The National Renewable Energy Laboratory in the United States has announced that a new device developed by its scientists can convert 40.8 percent of light that hits it into electricity. This bests the previous record of 40.7 percent set by a different organization.
According to NREL spokesman George Douglas, the new device is both thinner and lighter than the previous model, which used a germanium wafer.
This solar cell, however, uses gallium indium phosphide and gallium indium arsenide to split light into 3 parts, each of which are then absorbed by the cell’s 3 layers.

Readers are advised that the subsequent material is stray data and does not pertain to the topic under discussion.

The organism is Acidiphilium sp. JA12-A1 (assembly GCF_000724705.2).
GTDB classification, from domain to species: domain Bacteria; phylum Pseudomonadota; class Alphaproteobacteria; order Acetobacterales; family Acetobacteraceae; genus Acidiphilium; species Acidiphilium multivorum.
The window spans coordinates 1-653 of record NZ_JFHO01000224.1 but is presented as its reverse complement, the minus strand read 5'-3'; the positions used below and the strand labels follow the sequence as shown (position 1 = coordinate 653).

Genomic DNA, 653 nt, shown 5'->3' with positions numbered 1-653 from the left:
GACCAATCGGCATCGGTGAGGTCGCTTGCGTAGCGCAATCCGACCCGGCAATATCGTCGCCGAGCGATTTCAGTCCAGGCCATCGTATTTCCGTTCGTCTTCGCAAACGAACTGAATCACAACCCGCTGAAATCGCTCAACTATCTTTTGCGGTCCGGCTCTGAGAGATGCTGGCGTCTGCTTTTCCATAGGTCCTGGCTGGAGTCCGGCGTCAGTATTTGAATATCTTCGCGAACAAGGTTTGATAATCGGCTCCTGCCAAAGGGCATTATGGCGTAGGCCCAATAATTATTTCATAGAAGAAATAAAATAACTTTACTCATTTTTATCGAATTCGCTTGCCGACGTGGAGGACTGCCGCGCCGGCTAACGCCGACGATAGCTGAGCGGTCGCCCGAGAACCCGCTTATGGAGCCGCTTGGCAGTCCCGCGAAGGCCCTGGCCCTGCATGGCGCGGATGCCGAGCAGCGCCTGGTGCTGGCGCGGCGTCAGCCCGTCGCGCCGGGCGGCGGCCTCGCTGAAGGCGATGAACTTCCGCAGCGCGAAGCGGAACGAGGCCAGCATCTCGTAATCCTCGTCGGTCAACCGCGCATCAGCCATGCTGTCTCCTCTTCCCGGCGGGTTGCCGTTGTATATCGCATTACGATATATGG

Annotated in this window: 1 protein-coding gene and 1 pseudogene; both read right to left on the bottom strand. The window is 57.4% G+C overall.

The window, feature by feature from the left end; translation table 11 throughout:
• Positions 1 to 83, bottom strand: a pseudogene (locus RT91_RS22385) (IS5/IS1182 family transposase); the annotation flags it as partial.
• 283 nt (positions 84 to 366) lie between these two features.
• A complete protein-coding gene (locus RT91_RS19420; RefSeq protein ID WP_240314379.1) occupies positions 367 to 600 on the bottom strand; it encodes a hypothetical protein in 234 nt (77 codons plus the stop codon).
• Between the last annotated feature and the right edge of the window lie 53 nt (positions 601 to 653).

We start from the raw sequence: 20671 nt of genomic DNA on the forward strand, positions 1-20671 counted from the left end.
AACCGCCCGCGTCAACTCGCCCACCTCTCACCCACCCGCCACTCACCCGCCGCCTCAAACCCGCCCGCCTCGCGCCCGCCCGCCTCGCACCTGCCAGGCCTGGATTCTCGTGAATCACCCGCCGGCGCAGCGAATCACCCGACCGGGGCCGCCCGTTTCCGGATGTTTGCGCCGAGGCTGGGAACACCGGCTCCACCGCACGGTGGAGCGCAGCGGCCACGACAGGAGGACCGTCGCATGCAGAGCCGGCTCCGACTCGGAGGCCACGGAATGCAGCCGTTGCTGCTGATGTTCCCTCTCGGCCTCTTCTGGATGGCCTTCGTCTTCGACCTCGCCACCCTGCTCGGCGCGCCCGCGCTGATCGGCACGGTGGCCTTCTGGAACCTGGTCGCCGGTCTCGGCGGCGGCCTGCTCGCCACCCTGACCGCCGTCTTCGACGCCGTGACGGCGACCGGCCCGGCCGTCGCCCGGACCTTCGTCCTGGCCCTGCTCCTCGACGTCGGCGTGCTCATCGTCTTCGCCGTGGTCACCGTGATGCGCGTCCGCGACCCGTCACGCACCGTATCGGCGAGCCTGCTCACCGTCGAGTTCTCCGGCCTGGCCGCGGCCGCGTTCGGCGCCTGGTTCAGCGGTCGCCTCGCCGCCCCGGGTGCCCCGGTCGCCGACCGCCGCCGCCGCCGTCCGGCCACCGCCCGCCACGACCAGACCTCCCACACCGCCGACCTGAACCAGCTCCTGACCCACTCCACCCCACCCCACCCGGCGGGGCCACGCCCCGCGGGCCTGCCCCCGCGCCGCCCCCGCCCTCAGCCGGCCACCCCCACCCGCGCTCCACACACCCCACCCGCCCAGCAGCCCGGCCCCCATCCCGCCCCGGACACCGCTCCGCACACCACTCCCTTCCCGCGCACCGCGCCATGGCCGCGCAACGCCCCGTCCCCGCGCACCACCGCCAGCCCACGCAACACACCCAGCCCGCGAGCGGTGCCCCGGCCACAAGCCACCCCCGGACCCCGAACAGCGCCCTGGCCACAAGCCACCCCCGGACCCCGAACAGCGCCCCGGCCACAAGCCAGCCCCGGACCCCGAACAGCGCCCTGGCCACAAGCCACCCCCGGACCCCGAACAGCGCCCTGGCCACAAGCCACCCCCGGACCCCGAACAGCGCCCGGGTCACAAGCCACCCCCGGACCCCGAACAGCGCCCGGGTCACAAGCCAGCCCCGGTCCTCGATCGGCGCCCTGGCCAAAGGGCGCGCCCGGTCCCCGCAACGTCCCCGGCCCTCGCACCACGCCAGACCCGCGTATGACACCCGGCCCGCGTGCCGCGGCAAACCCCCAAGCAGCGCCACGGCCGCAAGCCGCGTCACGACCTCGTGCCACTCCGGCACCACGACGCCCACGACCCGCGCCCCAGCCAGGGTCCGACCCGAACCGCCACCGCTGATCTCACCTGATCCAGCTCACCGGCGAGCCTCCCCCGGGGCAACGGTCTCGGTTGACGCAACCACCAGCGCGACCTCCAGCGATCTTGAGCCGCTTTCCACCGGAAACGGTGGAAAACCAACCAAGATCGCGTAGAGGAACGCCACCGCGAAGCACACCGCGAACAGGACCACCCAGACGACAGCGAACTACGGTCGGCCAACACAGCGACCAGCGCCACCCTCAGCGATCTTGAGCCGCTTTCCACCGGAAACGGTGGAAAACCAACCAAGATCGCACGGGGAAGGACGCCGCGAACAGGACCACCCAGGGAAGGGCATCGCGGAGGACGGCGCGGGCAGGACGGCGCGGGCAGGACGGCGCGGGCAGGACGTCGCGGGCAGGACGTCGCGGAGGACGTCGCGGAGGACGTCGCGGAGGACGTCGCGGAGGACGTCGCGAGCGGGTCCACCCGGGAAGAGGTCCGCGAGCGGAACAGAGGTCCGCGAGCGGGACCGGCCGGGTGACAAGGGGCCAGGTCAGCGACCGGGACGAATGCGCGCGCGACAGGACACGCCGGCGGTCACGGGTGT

The lab says that the new solar cell is an excellent candidate for concentrated photovoltaic arrays as well as space satellites.
While I haven’t seen anything mentioned about possible pricing, I can only assume that this technology will be unaffordable for most businesses and individuals for a long time to come.
Posts Related to Solar Energy:
- Nanoantenna Arrays Seen As Possible Solar Cell Replacement
- Solar Power From Outer Space Could Reduce Fossil Fuel Dependence
- Oregon Launching First Solar Highway in the US